Beyond the Unknown: A Matter of Time
For most of us, an annoying relative is usually the uncle who always double-dips in the salsa at parties, the sister-in-law who assumes you can always babysit, or the cousin who thinks a t-shirt with a tuxedo screen-printed on it qualifies as "formal wear". Those of us who play hidden-object adventures, however, know that it could be a lot worse. In ERS Game Studios' Beyond the Unknown: A Matter of Time, your family needs help with something a little more complex than uninstalling a bunch of toolbars from their PC. You're on your way to an island where time has become "unstuck", and there you discover your grandfather's, ehhh, liberation of an ancient sarcophagus might have made some powerful deities just an eensy bit angry. I guess not every Time Lord is all about fish fingers and custard, since this one has cursed everything on the island until you can find and return the four golden eagles to the temple the sarcophagus was stolen from. Thanks a lot, Granddad. Couldn't you just need my help "downloading the Wi-Fi" on your phone or something? Together with your little yip-yip dog companion, who can sniff out clues if you show him certain items, you'll have to solve puzzles, search for useful items, and try not to get flung off a cliff by harpies. Look, I'm not saying you shouldn't help your family out, just that you might not want to set a precedent of being able to, y'know, save the world while they sit around.
Hidden-object adventures have become more and more streamlined these days, and A Matter of Time is no exception. You've got your customised difficulty settings, your handy instant-travel map, your match-3 option in hidden-object scenes... all of it feels designed to make the experience conform to you rather than the other way around. Some puzzles even have two settings, "casual" and "hard", which changes their solution. Unfortunately, the story, intriguing as it is, is also a little confusing due to the haphazard way it tries to explain its time travel elements, as well as the way it locks more information about characters and the story away until you've taken photos for... reasons, I guess. It makes the game feel disjointed, so it isn't quite the smooth ride you've come to expect from ERS. The plot point revolving around rescuing your grandmother from a sociopath who is keeping her locked in a bedroom until she loves him is actually a little uncomfortable, mostly due to just how absolutely insane they make him look and act towards her, but if he's fooled by a couple pillows and a dusty vase, maybe he isn't that much of a threat after all.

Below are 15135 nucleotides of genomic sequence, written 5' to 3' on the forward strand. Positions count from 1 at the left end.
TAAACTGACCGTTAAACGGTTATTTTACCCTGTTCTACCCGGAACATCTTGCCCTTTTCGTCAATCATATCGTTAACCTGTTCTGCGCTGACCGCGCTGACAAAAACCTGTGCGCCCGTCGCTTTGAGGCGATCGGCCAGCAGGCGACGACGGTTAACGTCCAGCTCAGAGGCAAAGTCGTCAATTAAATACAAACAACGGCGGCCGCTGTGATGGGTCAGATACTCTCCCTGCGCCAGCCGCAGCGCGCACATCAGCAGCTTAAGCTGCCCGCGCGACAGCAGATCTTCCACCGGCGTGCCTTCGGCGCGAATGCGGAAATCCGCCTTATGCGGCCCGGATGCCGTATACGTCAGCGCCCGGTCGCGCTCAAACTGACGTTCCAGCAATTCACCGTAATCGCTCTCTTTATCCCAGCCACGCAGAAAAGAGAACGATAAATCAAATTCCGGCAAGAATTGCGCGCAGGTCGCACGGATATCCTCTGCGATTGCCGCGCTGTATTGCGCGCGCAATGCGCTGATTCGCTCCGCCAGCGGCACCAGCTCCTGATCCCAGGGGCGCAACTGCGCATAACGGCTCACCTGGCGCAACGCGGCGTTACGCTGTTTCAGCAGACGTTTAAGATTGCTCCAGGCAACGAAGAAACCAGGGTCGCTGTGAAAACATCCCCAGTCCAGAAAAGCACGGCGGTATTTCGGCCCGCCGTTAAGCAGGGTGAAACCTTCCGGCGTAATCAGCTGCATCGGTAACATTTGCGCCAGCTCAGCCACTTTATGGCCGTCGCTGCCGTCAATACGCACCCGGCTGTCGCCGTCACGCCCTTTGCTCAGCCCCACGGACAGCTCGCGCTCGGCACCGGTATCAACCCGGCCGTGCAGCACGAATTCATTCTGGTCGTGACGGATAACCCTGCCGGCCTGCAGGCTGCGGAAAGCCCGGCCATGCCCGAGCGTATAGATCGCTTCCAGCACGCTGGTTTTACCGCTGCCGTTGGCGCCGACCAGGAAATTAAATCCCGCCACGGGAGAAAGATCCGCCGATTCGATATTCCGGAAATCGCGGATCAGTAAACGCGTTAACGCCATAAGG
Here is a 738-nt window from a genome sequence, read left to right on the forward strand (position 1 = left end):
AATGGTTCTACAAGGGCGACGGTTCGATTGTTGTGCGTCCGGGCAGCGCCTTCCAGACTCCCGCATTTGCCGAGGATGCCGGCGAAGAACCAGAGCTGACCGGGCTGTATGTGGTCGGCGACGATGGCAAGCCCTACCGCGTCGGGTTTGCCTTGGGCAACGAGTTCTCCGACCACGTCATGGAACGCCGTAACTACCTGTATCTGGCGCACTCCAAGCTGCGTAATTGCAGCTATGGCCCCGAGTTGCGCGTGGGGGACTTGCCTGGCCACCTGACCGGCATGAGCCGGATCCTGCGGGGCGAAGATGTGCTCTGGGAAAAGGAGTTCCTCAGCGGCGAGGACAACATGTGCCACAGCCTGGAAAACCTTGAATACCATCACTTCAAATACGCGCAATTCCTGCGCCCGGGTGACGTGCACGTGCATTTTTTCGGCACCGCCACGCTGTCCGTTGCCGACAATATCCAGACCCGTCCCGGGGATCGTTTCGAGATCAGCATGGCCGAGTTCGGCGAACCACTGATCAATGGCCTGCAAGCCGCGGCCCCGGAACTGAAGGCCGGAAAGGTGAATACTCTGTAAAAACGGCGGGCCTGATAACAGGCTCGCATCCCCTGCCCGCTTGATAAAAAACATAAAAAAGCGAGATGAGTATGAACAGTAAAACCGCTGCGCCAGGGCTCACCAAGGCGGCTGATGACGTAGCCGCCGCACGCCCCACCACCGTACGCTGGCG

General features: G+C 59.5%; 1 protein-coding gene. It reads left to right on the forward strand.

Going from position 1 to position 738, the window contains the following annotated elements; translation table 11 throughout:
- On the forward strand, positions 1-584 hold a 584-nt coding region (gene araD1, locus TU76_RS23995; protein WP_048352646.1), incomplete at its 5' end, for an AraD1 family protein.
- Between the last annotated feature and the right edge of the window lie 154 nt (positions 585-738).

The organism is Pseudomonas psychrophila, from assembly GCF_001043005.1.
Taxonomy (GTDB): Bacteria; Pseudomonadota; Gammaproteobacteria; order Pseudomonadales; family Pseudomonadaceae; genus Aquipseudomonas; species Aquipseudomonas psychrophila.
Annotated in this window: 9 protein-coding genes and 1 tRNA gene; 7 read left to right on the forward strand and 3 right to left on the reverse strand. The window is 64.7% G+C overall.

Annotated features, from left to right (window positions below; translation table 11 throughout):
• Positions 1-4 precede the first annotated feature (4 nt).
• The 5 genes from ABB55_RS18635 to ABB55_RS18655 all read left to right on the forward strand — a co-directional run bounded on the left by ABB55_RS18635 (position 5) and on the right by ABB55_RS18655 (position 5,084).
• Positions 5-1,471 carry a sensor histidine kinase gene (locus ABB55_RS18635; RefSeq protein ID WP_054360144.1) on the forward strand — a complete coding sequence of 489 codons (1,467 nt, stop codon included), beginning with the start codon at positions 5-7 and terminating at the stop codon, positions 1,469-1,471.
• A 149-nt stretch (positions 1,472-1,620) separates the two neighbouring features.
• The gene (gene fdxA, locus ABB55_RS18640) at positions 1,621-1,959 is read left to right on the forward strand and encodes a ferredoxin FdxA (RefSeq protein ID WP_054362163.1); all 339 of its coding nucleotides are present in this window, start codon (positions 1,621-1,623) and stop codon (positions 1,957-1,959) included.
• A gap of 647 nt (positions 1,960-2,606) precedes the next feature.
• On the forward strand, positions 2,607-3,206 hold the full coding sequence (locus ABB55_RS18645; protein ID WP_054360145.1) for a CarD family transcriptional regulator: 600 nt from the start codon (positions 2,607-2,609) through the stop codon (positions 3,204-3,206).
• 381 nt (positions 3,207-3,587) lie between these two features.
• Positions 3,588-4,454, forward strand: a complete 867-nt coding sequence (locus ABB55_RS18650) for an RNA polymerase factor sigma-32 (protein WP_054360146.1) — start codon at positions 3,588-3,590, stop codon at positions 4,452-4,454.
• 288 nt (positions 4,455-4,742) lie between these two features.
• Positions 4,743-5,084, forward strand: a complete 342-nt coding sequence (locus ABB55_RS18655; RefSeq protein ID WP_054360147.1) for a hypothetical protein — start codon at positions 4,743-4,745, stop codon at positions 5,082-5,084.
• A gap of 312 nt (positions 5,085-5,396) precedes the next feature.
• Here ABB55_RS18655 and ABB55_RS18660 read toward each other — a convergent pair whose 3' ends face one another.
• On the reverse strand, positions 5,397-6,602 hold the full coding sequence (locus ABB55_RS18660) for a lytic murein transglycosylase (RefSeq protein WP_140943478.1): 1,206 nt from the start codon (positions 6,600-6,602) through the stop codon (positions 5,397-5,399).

Despite those complaints, however, Beyond the Unknown: A Matter of Time is still engaging. The plot goes more than a little bananas, with backstabs and double-crosses, paradoxes and magical MacGuffins, and you'll quickly discover you've got your very own Marty McFly situation going on. The overall design is beautiful, making even the monsters nightmarishly captivating, and the detail on some of the puzzles makes them stand out from the pack. The gameplay leans more towards classic point-and-click adventuring, so though you'll have to deal with a fair amount of backtracking, you also don't have to worry about being bombarded by one hidden-object scene after another. Though you might be tired of the genre's infatuation with giving you a small, scrappy animal companion, here your dog at least feels more useful than goofy, with several different mechanics and puzzles attached to him. Though it has its flaws, Beyond the Unknown: A Matter of Time is well worth a look. Most players will probably finish it in around three to four hours regardless of difficulty settings, but while it lasts, it's a welcome respite for anyone who likes their hidden-object adventures with a wibbley-wobbley, science-fiction fantasy adventure theme.
Note: Currently, only the Collector's Edition is available. It contains a bonus chapter, art gallery, strategy guide, and more. Remember that Big Fish Game Club Members pay only $13.99 for Collector's Editions (or 2 club credits), and collector's editions count 3 card punches of 6 total needed for a free game.